A Question I Was Asked:



Is Anything in Revelation 21:24-26 About Tithing?








Revelation 21:24,26. The International Bible School I go to gives these verses to show that tithing is an eternal principle. Could this be used to justify tithing? What type of glory and honour is being referred to in these verses?



UK Apologetics Reply:

Okay, I have taken in this whole section. Let's look at it:

24. The nations will walk by its light, and the kings of the earth will bring their splendor into it. 25. On no day will its gates ever be shut, for there will be no night there. 26. The glory and honor of the nations will be brought into it. 27. Nothing impure will ever enter it, nor will anyone who does what is shameful or deceitful, but only those whose names are written in the Lamb’s book of life. (Revelation 21:24-27).

To be certain what this is talking about we need to go to verses 1-2. This is talking about the New Jerusalem and the New Heavens and New Earth!

1. Then I saw "a new heaven and a new earth," for the first heaven and the first earth had passed away, and there was no longer any sea. 2. I saw the Holy City, the new Jerusalem, coming down out of heaven from God, prepared as a bride beautifully dressed for her husband. (Revelation 21:1-2).

I cannot understand how anybody could suggest that there is any connection to tithing here. This is describing the world to come, it is showing how beautiful and incomparable it will be, incomparable to anything we have now. Sin and sinfulness will be completely absent; it will exist in absolute spiritual perfection.

In his commentary on Revelation, major Bible commentator Albert Barnes said of Revelation 21:23-25:

And the kings of the earth do bring their glory and honour into it - That is, all that they consider as constituting their glory, treasures, crowns, sceptres, robes. The idea is, that all these will be devoted to God in the future days of the church in its glory, and will be, as it were, brought and laid down at the feet of the Saviour in heaven. The language is derived, doubtless, from the description in Isaiah 60:3-14.

So let us briefly look at some of that:

3. Nations will come to your light, and kings to the brightness of your dawn. 4. "Lift up your eyes and look about you: All assemble and come to you; your sons come from afar, and your daughters are carried on the hip. 5. Then you will look and be radiant, your heart will throb and swell with joy; the wealth on the seas will be brought to you, to you the riches of the nations will come. (Isaiah 60:3-5).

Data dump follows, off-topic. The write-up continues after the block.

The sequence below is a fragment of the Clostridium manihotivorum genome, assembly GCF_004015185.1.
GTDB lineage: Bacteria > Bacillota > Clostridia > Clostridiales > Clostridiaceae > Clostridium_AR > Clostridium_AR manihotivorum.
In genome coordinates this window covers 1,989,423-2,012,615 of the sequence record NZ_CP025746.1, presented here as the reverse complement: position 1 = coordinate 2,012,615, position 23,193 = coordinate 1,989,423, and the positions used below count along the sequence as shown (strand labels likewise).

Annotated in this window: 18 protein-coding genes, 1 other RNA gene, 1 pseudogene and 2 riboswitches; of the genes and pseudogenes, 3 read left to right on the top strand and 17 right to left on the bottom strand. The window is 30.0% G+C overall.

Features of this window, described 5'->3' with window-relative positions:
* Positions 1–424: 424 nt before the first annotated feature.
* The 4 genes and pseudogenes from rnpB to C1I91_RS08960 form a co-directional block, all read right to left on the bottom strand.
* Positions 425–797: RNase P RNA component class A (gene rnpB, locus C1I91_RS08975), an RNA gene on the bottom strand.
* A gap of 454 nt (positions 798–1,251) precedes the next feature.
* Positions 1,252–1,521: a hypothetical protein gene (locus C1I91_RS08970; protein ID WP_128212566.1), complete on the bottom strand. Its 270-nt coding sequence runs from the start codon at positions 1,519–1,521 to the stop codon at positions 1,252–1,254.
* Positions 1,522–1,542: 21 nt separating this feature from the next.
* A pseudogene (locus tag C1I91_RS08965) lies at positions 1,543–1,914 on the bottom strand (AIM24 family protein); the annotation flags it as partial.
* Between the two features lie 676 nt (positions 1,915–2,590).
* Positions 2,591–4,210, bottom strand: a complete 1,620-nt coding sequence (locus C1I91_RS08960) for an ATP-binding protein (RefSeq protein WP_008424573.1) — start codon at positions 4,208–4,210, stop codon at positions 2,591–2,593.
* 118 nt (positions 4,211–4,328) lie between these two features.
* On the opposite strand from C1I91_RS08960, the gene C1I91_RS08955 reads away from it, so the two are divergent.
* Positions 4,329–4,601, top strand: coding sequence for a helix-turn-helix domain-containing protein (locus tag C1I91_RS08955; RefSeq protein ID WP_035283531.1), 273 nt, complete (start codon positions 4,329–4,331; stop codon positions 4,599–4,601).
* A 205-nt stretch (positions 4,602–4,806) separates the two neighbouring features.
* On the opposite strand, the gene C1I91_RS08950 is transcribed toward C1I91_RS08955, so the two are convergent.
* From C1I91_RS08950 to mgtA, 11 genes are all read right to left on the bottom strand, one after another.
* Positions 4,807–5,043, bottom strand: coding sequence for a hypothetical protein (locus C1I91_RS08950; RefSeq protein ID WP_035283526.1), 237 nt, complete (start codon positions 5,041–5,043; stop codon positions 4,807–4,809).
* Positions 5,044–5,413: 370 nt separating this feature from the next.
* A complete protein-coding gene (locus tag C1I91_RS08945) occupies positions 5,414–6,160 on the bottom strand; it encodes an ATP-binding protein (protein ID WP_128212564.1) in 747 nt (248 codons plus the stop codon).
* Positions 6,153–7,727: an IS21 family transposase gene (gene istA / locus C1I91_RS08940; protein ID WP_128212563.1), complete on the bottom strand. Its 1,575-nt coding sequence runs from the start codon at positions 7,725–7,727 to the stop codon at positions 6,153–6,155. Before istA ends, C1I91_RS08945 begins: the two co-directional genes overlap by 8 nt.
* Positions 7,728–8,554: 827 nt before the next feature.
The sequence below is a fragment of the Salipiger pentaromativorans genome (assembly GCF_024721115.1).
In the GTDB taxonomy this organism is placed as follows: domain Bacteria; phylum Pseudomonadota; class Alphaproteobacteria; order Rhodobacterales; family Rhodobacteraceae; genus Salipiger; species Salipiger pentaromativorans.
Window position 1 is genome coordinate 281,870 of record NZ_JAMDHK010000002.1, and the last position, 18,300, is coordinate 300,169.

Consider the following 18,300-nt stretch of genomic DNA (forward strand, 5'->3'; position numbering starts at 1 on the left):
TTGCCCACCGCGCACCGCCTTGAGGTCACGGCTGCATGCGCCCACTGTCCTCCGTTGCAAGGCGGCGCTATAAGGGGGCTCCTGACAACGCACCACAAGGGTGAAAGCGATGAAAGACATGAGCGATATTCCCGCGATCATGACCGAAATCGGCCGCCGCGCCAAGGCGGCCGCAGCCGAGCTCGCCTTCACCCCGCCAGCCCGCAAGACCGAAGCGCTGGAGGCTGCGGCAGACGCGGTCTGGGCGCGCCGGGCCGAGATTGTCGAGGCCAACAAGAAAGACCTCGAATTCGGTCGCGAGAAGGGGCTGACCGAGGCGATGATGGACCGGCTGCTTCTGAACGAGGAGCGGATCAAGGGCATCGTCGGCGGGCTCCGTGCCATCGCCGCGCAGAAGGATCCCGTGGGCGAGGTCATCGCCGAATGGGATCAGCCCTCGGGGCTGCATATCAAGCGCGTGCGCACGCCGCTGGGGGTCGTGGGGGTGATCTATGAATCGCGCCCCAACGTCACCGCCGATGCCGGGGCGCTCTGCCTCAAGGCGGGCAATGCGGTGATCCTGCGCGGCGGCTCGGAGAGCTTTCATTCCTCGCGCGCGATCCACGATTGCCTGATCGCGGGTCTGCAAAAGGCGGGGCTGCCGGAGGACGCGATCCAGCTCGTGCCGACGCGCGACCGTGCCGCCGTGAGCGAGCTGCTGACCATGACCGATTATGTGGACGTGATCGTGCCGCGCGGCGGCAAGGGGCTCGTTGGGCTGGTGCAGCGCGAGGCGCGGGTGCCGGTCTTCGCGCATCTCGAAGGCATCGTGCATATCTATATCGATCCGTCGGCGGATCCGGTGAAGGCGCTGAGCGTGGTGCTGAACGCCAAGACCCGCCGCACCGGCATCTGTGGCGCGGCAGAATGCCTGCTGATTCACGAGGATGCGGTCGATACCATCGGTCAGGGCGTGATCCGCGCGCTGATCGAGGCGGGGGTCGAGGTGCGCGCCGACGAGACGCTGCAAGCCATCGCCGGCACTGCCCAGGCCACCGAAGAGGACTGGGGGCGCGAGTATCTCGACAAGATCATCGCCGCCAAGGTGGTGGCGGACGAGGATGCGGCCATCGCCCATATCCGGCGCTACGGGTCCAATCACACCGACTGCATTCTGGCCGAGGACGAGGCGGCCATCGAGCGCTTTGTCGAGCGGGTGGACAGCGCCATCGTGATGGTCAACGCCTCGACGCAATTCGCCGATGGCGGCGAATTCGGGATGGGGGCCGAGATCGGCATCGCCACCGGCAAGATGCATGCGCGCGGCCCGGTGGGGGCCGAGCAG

When looking at these verses in his own Commentary, John Gill states, "...the sense is ... that whatever is great and glorious in the nations of the world, will be counted as nothing in comparison of the glory and magnificence of this state, and not to be mentioned with it." The Jamieson Fausset Brown Commentary states, "...the kings of the earth - who once had regard only to their glory, having been converted, now in the new Jerusalem do bring their glory into it, to lay it down at the feet of their God and Lord."


More About The New Jerusalem...

As I have written many times before, apart from the called, chosen and saved of the Church and the saints of all the ages, many many others will also be saved, simply being the recipients of God's unbounded mercy; so these are apparently the people who give glory to the New Jerusalem in this section (notice they are outside of it). The "splendour" of the kings of the earth (verse 24), may indeed have a financial or riches connotation to it (it certainly does in Isaiah 60:5), but whether this is literal or symbolic it is hard to say but most would surely favour the explanation that the language here is symbolic of giving honour, respect and glory to the called, chosen and saved of the Church who now reside in the New Jerusalem, since the age of gathering financial wealth would now appear to be past (pre-millenialists would disagree with this, of course). The New Jerusalem, then, is God's goodness made fully manifest. It supercedes the old Jerusalem which had become a den of vipers.

Who are the residents of the New Jerusalem? The Father and the Lamb are there (Revelation 21:22). Angels are at the gates (verse 12). But the city will be inhabited by God's redeemed children, those whose names were entered into the Lamb's Book of Life from eternity. So this is not only beautiful pictorial, poetic language but also actually true and correct. Note that Isaiah lays this out in one of the poetic sections of that book; this all describes the incredible beauty and joy and contentment of that future time. Of course, Isaiah can only describe this great joy of living close to our God in physical terms when, of course, it will go well beyond that.


Conclusion

In my opinion, there is absolutely nothing here which has the slightest reference to the practice of "tithing" in our present time; however, just bear in mind that I have never taught that tithing is wrong, simply that it should never be an imposed teaching; neither should any be discriminated against for preferring to simply giving occasional offerings to their place of Christian attendance and worship.

I am bound to say that if one attends any place which incorrectly, and even maybe dishonestly, suggests that anything in Revelation 21 is about commanding 'tithing' at our present time, I think one should seriously consider whether a place of such poor teaching should continue to be attended. I'm sorry if that offends, but that is my opinion and I will stand by it.

Robin A. Brace. November 19th, 2017.

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